Electrical Communication is a free textbook on the basics of communication technology. See the editorial for more information....

# Self-Inductance

Self-inductance is defined1 as "the (scalar) property of an electric circuit which determines, for a given rate of change of current in the circuit, the electromotive force induced in the same circuit.

Thus

where e1 and i1 are in the same circuit, and L is the coefficient of self-inductance.'' In this equation e1 is the instantaneous induced electromotive force in volts, L is the self-inductance in henrys, and di1/dt is the instantaneous rate of change of current in amperes per second.

The magnitude of the instantaneous induced electromotive force is e1 = N dφ1/108dt. If this is substituted in equation 2, the magnitude of the self-inductance becomes

Communication equipment such as coils and transformers often have closed cores of ferromagnetic material. Also, coils sometimes have direct-current and alternating-current components flowing simultaneously in the windings. The inductance of such units can be found by equation 3, assuming that the magnetic characteristics of the material are known. This is shown by Fig. 1 which illustrates the way in which the magnetic flux φ varies in a ferromagnetic core with the current i1 that produces it. Suppose that the value of the direct-current components is i1' and that the alternating-current component is as shown by Δi1'; then, the corresponding flux change will be Δφ'. Hence, dφ1/di1 of equation 3 will have a certain value, and the self-inductance L a certain magnitude. Now suppose that the value of the direct-current component i1'' is different from i1', being larger as shown in Fig. 1. The same change in current Δi1" now produces but a very small change in magnetic flux Δφ", and hence dφ1/di1 of equation 3 will be very small and the inductance will be much less than when the direct-current component is at i1'. Because of these variations, the inductance of a coil on a ferromagnetic core is called the incremental self-inductance, or merely incremental inductance. This may be regarded as a non-linear self-inductance.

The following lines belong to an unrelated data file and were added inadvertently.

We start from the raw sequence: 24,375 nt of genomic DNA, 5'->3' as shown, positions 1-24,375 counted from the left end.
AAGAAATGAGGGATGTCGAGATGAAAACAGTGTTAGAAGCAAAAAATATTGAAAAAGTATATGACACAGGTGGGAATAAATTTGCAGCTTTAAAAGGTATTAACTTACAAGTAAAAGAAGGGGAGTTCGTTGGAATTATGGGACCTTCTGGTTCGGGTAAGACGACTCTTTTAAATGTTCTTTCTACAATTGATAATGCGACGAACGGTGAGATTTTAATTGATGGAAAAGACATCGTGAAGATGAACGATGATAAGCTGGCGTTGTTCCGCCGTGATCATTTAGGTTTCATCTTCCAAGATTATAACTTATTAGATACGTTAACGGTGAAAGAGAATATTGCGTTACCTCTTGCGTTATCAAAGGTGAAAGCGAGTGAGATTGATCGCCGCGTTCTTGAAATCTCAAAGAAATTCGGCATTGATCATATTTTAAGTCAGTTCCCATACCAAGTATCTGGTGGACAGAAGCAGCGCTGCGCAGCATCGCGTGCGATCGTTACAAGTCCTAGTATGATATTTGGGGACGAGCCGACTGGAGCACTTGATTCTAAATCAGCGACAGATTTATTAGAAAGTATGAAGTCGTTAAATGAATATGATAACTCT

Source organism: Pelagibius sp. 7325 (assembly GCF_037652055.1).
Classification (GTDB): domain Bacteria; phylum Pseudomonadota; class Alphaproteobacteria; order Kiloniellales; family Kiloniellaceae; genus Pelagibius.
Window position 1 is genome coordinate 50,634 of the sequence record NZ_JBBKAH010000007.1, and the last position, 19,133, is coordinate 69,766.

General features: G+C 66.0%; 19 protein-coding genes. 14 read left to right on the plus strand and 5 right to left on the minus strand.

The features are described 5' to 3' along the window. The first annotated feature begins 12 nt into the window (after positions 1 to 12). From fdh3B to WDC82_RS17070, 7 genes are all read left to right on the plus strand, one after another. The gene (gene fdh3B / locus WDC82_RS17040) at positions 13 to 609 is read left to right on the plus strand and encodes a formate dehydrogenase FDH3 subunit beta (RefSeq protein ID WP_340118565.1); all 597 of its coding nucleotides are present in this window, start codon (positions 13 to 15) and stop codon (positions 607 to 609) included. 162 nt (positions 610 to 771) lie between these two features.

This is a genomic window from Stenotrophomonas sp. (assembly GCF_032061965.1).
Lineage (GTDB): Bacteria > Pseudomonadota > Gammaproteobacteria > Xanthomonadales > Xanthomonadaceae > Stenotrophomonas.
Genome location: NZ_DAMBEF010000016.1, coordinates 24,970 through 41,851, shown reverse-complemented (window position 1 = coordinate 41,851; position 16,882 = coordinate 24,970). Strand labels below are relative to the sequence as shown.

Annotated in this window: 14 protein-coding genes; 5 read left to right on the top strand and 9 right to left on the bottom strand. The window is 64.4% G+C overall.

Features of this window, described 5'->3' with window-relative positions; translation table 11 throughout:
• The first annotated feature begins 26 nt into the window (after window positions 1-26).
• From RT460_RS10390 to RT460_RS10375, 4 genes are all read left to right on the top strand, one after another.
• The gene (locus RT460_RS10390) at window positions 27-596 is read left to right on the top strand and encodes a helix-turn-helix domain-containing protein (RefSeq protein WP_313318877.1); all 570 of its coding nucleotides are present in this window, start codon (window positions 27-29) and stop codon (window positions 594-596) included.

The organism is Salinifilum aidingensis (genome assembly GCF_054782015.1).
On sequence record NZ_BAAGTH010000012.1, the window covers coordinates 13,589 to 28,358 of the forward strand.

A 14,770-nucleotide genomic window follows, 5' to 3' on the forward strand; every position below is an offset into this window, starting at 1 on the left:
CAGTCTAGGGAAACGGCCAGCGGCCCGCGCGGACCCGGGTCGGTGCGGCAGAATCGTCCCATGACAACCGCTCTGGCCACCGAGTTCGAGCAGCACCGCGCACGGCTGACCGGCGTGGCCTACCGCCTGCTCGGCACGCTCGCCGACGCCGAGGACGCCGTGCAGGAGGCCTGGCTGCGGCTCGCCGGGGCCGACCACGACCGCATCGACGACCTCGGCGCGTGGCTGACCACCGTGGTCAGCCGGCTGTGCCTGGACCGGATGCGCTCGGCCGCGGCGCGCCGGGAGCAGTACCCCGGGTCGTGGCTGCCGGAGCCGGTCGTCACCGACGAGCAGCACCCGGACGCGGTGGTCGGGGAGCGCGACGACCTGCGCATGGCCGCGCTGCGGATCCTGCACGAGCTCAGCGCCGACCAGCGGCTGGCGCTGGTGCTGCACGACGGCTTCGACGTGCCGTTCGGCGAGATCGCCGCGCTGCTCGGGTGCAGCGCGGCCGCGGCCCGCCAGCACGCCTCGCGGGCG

Figure 1. Equal current changes Δi1' and Δi1'' do not produce the same flux changes Δφ' and Δφ'' if different values of direct current i1' and i1" flow through a coil with a closed core of iron or other ferromagnetic material. Thus, the incremental inductance depends on the value of the direct current component.

For coils and transformers with air cores, or ferromagnetic cores containing large air gaps, the inductance can be found by equation 3, or by the simplified form

In such equipment the inductance is essentially independent of the magnitude of the current. The flux φ1 produced by current i1 is found by the usual methods. The self-inductance L will be in henrys when N is the number of turns, φ1 is in lines, and i1 is the current in amperes. This may be regarded as a linear self-inductance.

Sometimes inductance is measured with ordinary alternating-current measuring instruments that indicate effective values. For steady-state sinusoidal conditions and effective values, equation 3 becomes

In these equations EL is the magnitude of the effective value of the voltage drop in volts caused by the inductive reactance (excluding that caused by the effective resistance), I is the magnitude of the effective value of current in amperes, and f is the frequency in cycles per second. Such a determination would necessitate the use of a voltmeter, an ammeter, and a wattmeter to find the effective resistance or power-factor angle so that the reactive voltage drop EL could be separated from the total voltage drop across the circuit or coil. The voltage EL leads the current I by 90°. If the coil saturates and if the impressed voltage is sinusoidal, the current will be distorted and will contain harmonics. In this event, the ammeter will read the effective value of the current, and equation 5 will give effective self-inductance. A discussion of inductance when iron is present is given in reference 2,

Last Update: 2011-05-30